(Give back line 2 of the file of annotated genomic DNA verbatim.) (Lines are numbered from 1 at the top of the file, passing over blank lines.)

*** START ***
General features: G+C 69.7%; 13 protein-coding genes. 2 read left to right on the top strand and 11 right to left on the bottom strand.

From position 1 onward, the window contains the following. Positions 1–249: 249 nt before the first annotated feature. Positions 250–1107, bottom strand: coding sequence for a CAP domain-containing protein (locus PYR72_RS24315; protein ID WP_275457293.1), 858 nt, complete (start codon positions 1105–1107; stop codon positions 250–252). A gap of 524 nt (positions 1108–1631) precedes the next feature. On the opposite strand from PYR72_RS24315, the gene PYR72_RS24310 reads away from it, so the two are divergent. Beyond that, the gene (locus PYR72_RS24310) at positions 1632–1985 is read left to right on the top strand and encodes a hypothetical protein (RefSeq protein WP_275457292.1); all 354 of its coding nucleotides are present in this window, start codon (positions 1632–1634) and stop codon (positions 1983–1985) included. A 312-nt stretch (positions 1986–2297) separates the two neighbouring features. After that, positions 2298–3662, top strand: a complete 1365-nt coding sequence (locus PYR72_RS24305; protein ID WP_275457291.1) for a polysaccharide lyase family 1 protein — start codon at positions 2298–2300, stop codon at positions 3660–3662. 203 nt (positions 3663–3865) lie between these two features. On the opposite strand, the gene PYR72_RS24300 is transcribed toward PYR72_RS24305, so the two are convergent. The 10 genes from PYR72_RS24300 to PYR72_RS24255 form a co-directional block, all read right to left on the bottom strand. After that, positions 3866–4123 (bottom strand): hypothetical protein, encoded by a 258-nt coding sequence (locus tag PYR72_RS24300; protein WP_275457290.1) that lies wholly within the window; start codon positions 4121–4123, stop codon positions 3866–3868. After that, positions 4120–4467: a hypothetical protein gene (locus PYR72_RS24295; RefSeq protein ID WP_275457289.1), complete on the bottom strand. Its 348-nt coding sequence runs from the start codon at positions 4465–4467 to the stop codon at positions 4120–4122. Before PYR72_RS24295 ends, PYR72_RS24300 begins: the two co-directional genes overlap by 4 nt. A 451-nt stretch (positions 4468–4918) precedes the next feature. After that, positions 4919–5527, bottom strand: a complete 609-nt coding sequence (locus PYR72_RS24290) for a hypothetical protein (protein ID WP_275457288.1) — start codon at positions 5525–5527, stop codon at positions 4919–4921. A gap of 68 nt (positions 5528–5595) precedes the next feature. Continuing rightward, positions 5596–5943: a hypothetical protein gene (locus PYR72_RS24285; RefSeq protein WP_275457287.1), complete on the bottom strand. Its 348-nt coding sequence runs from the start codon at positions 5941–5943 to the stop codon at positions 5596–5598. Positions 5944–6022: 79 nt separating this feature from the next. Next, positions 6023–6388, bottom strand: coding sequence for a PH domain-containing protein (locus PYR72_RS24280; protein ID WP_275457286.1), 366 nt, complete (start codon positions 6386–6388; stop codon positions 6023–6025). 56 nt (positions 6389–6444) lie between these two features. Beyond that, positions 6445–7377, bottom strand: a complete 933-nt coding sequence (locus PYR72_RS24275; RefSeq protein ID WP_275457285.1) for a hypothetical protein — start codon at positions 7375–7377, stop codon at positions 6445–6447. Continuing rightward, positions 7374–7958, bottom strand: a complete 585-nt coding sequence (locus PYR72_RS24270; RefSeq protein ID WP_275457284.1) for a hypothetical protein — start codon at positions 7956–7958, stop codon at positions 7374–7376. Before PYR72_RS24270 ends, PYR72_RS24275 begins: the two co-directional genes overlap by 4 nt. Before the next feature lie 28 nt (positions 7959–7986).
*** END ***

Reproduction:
From position 1 onward, the window contains the following. Positions 1–249: 249 nt before the first annotated feature. Positions 250–1107, bottom strand: coding sequence for a CAP domain-containing protein (locus PYR72_RS24315; protein ID WP_275457293.1), 858 nt, complete (start codon positions 1105–1107; stop codon positions 250–252). A gap of 524 nt (positions 1108–1631) precedes the next feature. On the opposite strand from PYR72_RS24315, the gene PYR72_RS24310 reads away from it, so the two are divergent. Beyond that, the gene (locus PYR72_RS24310) at positions 1632–1985 is read left to right on the top strand and encodes a hypothetical protein (RefSeq protein WP_275457292.1); all 354 of its coding nucleotides are present in this window, start codon (positions 1632–1634) and stop codon (positions 1983–1985) included. A 312-nt stretch (positions 1986–2297) separates the two neighbouring features. After that, positions 2298–3662, top strand: a complete 1365-nt coding sequence (locus PYR72_RS24305; protein ID WP_275457291.1) for a polysaccharide lyase family 1 protein — start codon at positions 2298–2300, stop codon at positions 3660–3662. 203 nt (positions 3663–3865) lie between these two features. On the opposite strand, the gene PYR72_RS24300 is transcribed toward PYR72_RS24305, so the two are convergent. The 10 genes from PYR72_RS24300 to PYR72_RS24255 form a co-directional block, all read right to left on the bottom strand. After that, positions 3866–4123 (bottom strand): hypothetical protein, encoded by a 258-nt coding sequence (locus tag PYR72_RS24300; protein WP_275457290.1) that lies wholly within the window; start codon positions 4121–4123, stop codon positions 3866–3868. After that, positions 4120–4467: a hypothetical protein gene (locus PYR72_RS24295; RefSeq protein ID WP_275457289.1), complete on the bottom strand. Its 348-nt coding sequence runs from the start codon at positions 4465–4467 to the stop codon at positions 4120–4122. Before PYR72_RS24295 ends, PYR72_RS24300 begins: the two co-directional genes overlap by 4 nt. A 451-nt stretch (positions 4468–4918) precedes the next feature. After that, positions 4919–5527, bottom strand: a complete 609-nt coding sequence (locus PYR72_RS24290) for a hypothetical protein (protein ID WP_275457288.1) — start codon at positions 5525–5527, stop codon at positions 4919–4921. A gap of 68 nt (positions 5528–5595) precedes the next feature. Continuing rightward, positions 5596–5943: a hypothetical protein gene (locus PYR72_RS24285; RefSeq protein WP_275457287.1), complete on the bottom strand. Its 348-nt coding sequence runs from the start codon at positions 5941–5943 to the stop codon at positions 5596–5598. Positions 5944–6022: 79 nt separating this feature from the next. Next, positions 6023–6388, bottom strand: coding sequence for a PH domain-containing protein (locus PYR72_RS24280; protein ID WP_275457286.1), 366 nt, complete (start codon positions 6386–6388; stop codon positions 6023–6025). 56 nt (positions 6389–6444) lie between these two features. Beyond that, positions 6445–7377, bottom strand: a complete 933-nt coding sequence (locus PYR72_RS24275; RefSeq protein ID WP_275457285.1) for a hypothetical protein — start codon at positions 7375–7377, stop codon at positions 6445–6447. Continuing rightward, positions 7374–7958, bottom strand: a complete 585-nt coding sequence (locus PYR72_RS24270; RefSeq protein ID WP_275457284.1) for a hypothetical protein — start codon at positions 7956–7958, stop codon at positions 7374–7376. Before PYR72_RS24270 ends, PYR72_RS24275 begins: the two co-directional genes overlap by 4 nt. Before the next feature lie 28 nt (positions 7959–7986).